Toronto-area alt. rockers Reay have released their newest single and video, “Halo” — the latest off their noteworthy and one-to-watch debut LP, Butterfly Tongue Revisited.
"This has been a project of perseverance," frontman Sean Murray understates. "It's been in the works for close to 15 years.”
The veteran singer-songwriter, multi-instrumentalist and producer has devoted a vast portion of his life to the all-consuming pursuit of a distant, seemingly unreachable goal: The completion of his magnum opus, a long-gestating labour of love whose arrival also heralds the birth of his new alternative indie-rock project Reay (pronounced Ray, after his grandmother's maiden name).
“Right from the beginning, I knew these songs were special,” he continues. “And since then, I have put so much time and effort and sweat into finishing them. It's been weighing on my shoulders for so long. There have been so many times I wanted to give up, but my soul would never have rested. I could never have gone to my grave without putting out these songs. It would have been the biggest regret of my life.
“So I just kept coming back to it whenever I had the chance — and now it's finally finished. And it's the most soul-cleansing experience of my life."
It's also a listening experience you are unlikely to forget anytime soon.
Unlike the insubstantial bits and bytes of automated musical fluff that stream into your playlist one day and vanish without a trace the next, “Halo” and Butterfly Tongue Revisited is music that grabs you instantly and holds fast. It's an album in the organic, old-school sense: Expertly and artfully crafted, carefully arranged and thoughtfully sequenced to deliver a moving musical experience that is simultaneously transcendent and transfixing, timely yet timeless, familiar yet fundamentally unique. There are sonic, stylistic and songwriting elements of everyone from Pink Floyd to The Verve, Death Cab For Cutie to War on Drugs — all topped with Murray's soulfully raspy pipes and poetic lyrics, and filtered through an adventurously stylish, multi-layered production sensibility reminiscent of Canadian legend Daniel Lanois' groundbreaking work with the likes of U2.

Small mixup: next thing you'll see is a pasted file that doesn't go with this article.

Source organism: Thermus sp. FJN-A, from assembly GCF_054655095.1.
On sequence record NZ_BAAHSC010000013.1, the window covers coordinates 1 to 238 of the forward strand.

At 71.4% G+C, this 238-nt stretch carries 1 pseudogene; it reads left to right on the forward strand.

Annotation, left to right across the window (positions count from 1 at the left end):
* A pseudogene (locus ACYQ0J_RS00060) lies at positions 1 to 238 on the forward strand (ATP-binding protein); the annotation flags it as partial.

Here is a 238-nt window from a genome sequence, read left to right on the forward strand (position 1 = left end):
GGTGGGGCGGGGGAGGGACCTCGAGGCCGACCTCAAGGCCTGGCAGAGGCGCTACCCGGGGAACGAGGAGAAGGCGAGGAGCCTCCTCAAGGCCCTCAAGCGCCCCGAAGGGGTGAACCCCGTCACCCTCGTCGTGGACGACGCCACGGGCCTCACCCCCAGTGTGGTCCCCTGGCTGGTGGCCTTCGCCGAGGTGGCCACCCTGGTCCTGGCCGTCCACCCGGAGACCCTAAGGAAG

"It drives me nuts to listen to an album where every song sounds the same, so we deliberately made every song sound different," Murray explains. "Every single song, we tore the drum kit down and set it up in a different space. Sometimes we used a different snare or ride cymbal. A lot of the songs have two drum tracks, one on either side of the mix. There are a lot of delays and hypnotic beats. In some cases, we recorded over a dozen guitar tracks that we edited down into two or three performances. We used a real cello. We had a trombone player and a flautist come in to do parts. Putting it all together was like painting a picture. It's definitely an ear massage. And now, nobody can really put their finger on who it sounds like. It's all over the map."
The beauty and diversity of that sonic landscape is united and anchored by Murray's powerful, grounded songcraft. The swirling, radio-ready rocker “Halo” opens the proceedings on an uplifting note of romantic yearning. The thundering drums and cascading guitars of “Rain” presage an emotional storm that builds in intensity until the squall passes and the glowing sun emerges. Eternally topical and sonically scratchy, “Poison” points the finger at our world of con artists, broken promises, false advertising and "bullshit-baffled brains." Single “Lemondrop Girl” is a bittersweet, bluesy ballad fuelled by B-3 organ. “Badside” kicks back with some groovy soul-funk and falsetto backups. “Peacemaker” raises the stakes again with noisy guitars and lyrics decrying hatred and tribalism. The atmospheric, semi-acoustic “Junkyard Hill” paints a somber scene in a post-apocalyptic world where the last man standing rules over a global pile of garbage. The haunting “Spirit” maintains there is hope even in the depths of emotional darkness. And the epic, richly textured “Travelling” fittingly completes the album's richly rewarding emotional and musical passage.
Of course, for Reay — which also includes guitarist Ryan Smith, bassist Chad VanDusen, drummer Matt Copeland and Murray's son Bayze on guitar and keyboards — the trip is only beginning. With Butterfly Tongue Revisited finally taking flight, Murray — whose extensive resume includes everything from opening for Glass Tiger to playing glam-rock at CBGB's to gigging with a Grateful Dead tribute band — is already looking down the road for the next horizon to chase. "I've got a lot of songs in the works," he says. "I can't wait to start writing new stuff and recording again. My goal is to make four or five more of these."
Watch Halo here: https://youtu.be/RNv0Iaq3jG8
This butterfly isn't touching down anytime soon.
For more information visit: https://reaymusic.com/